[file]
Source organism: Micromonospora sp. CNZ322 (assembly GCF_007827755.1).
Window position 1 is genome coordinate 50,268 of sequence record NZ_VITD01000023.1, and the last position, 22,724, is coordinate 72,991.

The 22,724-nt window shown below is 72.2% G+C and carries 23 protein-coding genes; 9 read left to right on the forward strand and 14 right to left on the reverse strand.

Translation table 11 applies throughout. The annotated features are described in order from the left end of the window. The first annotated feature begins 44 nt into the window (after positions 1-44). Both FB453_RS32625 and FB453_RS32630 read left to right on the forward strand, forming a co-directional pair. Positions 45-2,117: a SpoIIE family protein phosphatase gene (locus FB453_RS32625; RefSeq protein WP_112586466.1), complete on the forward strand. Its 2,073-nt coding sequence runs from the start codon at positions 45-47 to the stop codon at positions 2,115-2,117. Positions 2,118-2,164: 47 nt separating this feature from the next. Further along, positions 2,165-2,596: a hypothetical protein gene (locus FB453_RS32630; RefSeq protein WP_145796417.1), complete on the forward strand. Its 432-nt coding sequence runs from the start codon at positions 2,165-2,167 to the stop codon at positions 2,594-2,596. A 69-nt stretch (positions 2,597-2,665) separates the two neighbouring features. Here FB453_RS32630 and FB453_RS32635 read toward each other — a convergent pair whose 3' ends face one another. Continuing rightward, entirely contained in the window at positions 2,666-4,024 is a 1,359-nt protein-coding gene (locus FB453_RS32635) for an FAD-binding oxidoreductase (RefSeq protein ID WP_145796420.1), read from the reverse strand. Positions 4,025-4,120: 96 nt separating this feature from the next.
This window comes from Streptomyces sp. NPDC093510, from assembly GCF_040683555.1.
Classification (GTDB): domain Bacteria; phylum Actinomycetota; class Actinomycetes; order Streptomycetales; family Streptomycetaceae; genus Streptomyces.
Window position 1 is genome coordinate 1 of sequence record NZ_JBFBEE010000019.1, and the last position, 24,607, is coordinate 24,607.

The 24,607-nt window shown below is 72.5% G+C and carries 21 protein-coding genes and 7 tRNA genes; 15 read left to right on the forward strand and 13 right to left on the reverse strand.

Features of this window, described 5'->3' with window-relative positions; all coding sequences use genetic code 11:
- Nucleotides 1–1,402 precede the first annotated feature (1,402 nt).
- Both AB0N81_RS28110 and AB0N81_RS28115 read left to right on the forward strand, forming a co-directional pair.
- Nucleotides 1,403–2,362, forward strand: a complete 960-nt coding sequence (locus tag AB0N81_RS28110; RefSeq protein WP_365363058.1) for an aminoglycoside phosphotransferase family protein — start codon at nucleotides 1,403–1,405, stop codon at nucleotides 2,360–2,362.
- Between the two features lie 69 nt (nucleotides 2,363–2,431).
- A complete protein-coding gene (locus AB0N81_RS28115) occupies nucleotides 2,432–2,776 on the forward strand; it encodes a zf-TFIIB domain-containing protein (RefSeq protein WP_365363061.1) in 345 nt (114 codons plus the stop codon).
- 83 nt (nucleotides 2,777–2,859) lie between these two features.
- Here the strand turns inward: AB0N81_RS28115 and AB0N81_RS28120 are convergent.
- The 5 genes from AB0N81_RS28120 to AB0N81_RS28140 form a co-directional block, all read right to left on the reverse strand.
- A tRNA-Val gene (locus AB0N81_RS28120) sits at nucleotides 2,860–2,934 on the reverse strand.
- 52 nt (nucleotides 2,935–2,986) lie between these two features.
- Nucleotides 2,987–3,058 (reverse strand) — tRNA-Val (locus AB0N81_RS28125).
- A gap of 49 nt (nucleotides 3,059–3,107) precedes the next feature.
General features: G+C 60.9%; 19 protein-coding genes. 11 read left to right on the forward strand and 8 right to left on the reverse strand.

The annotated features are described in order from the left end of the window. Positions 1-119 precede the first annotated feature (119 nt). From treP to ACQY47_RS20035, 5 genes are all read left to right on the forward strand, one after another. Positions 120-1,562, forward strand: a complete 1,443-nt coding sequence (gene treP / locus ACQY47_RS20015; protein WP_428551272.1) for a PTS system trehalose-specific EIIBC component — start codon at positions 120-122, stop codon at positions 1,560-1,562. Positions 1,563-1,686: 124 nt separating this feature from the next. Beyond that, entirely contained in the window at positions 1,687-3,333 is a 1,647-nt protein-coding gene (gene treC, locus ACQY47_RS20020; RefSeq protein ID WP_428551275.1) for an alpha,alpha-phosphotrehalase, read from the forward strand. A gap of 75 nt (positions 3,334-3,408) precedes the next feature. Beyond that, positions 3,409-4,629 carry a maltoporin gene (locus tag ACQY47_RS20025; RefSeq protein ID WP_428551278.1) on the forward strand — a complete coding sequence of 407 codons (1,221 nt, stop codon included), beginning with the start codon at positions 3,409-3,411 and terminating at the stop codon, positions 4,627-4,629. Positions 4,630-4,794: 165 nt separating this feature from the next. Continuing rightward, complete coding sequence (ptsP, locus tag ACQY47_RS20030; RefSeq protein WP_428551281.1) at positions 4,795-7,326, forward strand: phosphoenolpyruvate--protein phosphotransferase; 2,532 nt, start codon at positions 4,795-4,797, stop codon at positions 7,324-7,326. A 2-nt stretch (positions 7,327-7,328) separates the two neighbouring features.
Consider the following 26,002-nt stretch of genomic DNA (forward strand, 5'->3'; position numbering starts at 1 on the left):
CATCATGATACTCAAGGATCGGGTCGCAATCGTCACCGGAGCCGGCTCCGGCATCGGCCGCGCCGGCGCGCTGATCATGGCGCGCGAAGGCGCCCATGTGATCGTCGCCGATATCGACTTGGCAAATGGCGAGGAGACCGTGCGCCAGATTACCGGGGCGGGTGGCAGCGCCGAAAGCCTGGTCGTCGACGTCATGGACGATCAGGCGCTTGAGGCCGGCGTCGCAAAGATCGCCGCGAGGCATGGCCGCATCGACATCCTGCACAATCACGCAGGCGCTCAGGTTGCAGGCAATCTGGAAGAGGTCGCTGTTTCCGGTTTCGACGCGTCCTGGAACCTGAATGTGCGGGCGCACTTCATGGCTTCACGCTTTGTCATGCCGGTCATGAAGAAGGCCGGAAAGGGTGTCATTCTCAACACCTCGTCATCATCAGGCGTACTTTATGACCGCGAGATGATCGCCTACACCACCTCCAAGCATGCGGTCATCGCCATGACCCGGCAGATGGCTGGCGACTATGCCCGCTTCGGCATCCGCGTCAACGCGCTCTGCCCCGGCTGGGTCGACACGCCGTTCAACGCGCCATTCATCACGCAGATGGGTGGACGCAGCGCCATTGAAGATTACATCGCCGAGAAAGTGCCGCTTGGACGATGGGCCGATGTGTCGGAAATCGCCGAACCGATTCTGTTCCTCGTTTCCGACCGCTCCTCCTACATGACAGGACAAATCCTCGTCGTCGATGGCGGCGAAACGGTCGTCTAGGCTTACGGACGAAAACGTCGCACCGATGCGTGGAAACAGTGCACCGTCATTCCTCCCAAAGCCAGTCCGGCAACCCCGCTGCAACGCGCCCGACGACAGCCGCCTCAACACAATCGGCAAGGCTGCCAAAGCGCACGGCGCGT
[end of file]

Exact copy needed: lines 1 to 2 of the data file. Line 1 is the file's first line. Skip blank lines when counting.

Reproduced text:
Source organism: Micromonospora sp. CNZ322 (assembly GCF_007827755.1).
Window position 1 is genome coordinate 50,268 of sequence record NZ_VITD01000023.1, and the last position, 22,724, is coordinate 72,991.